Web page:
* Comes as oil majors invest in shale gas sector
* Study to put spotlight on “fracking” impact on water
By Tom Doggett
WASHINGTON, March 18 (Reuters) - The U.S. Environmental Protection Agency was set to announce on Thursday that it will begin to take a closer look at the environmental and human health impact of shale gas drilling, according to a U.S. congressman who wants to see more regulation for the industry.
The study, which could take months to complete, will put the spotlight on the potential dangers of hydraulic fracturing for water supplies and public health at a time when major oil companies like Exxon Mobil (XOM.N), BP (BP.L), Statoil STL.OL and Total (TOTF.PA) are pouring investment into the shale gas sector.
Representative Maurice Hinchey of New York said the EPA on Wednesday night told groups concerned about the drilling technique that the agency would begin the first phase of its study on Thursday.
An EPA spokeswoman confirmed the agency would be making an announcement about hydraulic fracturing on Thursday, but declined to provide further details.
Hydraulic fracturing, or “fracking,” injects a mixture of water, sand and chemicals into rock formations to stimulate oil and natural gas production.
Some environmental groups claim the technique is unsafe and want the government to regulate it.
Energy companies say improved fracking technology allows them to drill for oil and gas in an environmentally safe manner. They also say there is no evidence fracking has contaminated water supplies.
Analysts have said shale gas could supply more than 100 years of natural gas consumption at current rates, and have called it a “game changer” for the industry. [ID:nN10157175]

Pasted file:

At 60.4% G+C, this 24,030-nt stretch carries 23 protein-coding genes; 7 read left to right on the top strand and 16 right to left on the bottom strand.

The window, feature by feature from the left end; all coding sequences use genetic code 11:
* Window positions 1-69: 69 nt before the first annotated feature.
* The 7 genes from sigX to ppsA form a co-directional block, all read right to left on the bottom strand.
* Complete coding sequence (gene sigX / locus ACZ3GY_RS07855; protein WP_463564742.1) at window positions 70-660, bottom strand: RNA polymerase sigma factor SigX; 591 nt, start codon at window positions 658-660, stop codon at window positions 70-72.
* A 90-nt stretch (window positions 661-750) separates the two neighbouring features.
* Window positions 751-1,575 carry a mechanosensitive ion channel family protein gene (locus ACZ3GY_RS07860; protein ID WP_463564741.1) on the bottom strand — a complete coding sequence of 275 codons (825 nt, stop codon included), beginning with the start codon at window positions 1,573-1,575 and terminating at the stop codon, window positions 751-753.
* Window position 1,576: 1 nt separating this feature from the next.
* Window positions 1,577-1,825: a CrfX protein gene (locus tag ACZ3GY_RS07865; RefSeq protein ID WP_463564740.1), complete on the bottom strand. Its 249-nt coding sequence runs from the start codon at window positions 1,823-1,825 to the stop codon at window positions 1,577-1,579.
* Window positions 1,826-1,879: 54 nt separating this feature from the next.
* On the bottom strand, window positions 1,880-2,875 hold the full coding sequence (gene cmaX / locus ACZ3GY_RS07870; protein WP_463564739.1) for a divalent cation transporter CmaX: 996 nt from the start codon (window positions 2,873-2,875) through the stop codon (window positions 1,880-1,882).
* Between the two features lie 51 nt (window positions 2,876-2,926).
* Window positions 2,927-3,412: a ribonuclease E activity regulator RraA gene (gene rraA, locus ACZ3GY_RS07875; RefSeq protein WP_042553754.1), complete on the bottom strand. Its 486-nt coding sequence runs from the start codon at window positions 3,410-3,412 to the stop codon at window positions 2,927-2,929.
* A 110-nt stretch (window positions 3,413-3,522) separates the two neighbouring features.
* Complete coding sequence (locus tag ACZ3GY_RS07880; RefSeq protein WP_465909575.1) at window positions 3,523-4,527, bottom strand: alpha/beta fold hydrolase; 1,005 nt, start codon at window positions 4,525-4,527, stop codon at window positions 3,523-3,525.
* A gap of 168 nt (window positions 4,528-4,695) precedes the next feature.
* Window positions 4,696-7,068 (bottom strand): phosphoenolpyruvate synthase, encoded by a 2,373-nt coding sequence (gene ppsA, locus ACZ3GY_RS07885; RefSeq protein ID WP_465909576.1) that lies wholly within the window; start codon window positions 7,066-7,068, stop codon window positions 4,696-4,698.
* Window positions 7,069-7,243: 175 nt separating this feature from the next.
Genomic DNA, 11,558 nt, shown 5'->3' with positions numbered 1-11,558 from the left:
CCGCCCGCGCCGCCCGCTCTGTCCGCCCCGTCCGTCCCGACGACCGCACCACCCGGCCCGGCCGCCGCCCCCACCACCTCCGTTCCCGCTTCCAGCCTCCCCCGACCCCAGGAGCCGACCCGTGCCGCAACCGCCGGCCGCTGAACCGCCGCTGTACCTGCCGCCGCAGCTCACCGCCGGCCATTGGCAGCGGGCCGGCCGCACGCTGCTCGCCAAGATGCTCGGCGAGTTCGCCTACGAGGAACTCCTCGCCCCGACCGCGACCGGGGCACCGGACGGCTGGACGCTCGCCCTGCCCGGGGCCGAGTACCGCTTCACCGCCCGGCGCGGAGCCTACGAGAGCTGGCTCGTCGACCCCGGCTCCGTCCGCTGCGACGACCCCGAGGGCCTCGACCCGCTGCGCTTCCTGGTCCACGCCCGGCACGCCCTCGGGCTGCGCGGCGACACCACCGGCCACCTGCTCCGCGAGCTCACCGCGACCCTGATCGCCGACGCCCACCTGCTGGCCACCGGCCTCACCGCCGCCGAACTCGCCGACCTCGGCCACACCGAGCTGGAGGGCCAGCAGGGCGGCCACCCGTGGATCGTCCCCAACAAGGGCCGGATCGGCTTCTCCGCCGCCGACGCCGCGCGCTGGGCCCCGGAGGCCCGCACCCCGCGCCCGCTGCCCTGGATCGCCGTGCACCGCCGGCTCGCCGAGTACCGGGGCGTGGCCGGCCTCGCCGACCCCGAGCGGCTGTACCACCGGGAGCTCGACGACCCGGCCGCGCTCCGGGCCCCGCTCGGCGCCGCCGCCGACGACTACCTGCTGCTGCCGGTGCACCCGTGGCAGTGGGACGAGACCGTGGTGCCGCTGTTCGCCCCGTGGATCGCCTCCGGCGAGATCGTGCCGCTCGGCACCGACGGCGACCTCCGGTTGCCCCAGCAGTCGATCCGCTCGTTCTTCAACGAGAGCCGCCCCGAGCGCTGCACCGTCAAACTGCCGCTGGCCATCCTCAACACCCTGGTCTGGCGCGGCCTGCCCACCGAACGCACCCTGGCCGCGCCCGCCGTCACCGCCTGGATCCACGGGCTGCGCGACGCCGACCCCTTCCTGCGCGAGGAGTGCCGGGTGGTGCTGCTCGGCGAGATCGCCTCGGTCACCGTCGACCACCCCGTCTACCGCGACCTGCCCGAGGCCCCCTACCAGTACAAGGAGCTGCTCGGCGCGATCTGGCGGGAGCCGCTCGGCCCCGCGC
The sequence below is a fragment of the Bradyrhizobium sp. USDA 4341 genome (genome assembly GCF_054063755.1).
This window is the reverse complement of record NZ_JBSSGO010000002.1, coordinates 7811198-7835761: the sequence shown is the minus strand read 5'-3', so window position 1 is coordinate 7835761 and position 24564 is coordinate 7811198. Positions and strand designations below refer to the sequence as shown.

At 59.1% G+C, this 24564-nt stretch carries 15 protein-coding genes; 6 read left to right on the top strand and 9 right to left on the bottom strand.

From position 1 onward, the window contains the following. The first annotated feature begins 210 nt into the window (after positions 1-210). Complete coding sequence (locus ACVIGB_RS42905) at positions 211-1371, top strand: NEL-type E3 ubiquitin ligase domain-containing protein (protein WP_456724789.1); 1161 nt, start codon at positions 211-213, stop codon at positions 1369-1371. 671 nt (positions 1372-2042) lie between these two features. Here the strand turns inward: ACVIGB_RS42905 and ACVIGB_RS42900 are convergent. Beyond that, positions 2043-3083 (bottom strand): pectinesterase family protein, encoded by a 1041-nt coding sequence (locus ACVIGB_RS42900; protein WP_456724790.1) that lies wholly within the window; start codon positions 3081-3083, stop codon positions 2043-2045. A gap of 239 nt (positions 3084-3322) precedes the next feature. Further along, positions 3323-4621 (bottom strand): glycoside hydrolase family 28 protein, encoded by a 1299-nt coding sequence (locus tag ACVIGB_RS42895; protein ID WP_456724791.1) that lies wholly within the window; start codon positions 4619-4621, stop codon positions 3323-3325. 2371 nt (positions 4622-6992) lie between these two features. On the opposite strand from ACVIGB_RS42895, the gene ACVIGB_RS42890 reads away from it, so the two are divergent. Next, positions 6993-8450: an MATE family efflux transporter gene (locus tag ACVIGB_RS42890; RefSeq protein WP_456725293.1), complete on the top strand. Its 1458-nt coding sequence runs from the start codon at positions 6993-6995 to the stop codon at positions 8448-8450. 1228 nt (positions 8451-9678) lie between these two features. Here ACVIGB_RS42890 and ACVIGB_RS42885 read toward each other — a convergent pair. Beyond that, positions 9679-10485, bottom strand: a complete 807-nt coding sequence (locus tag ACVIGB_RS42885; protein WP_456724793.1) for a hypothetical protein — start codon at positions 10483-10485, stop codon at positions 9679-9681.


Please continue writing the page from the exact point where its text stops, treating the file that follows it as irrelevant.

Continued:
Hinchey co-authored pending legislation that would require oil and gas companies to disclose the chemicals they use in their fracking processes. [ID:nN09386715]
“I applaud the EPA’s decision to begin a serious investigation into this matter and will continue working to protect our environment from the chemical concoctions being pumped into the ground by energy companies,” Hinchey said in a statement.
EPA Administrator Lisa Jackson told lawmakers last month she would rearrange the agency’s budget so the fracking study could be carried out this year. But she provided few details on how it would be conducted. [ID:nN08186181]
The House Energy and Commerce Committee also has called on the EPA to investigate the effects of fracking.
“There are compelling reasons to believe that hydraulic fracturing may impact ground water and surface water quality in ways that threaten human health and the environment, which demands further study,” the EPA said last month. [ID:nN1819819] (Editing by Walter Bagley)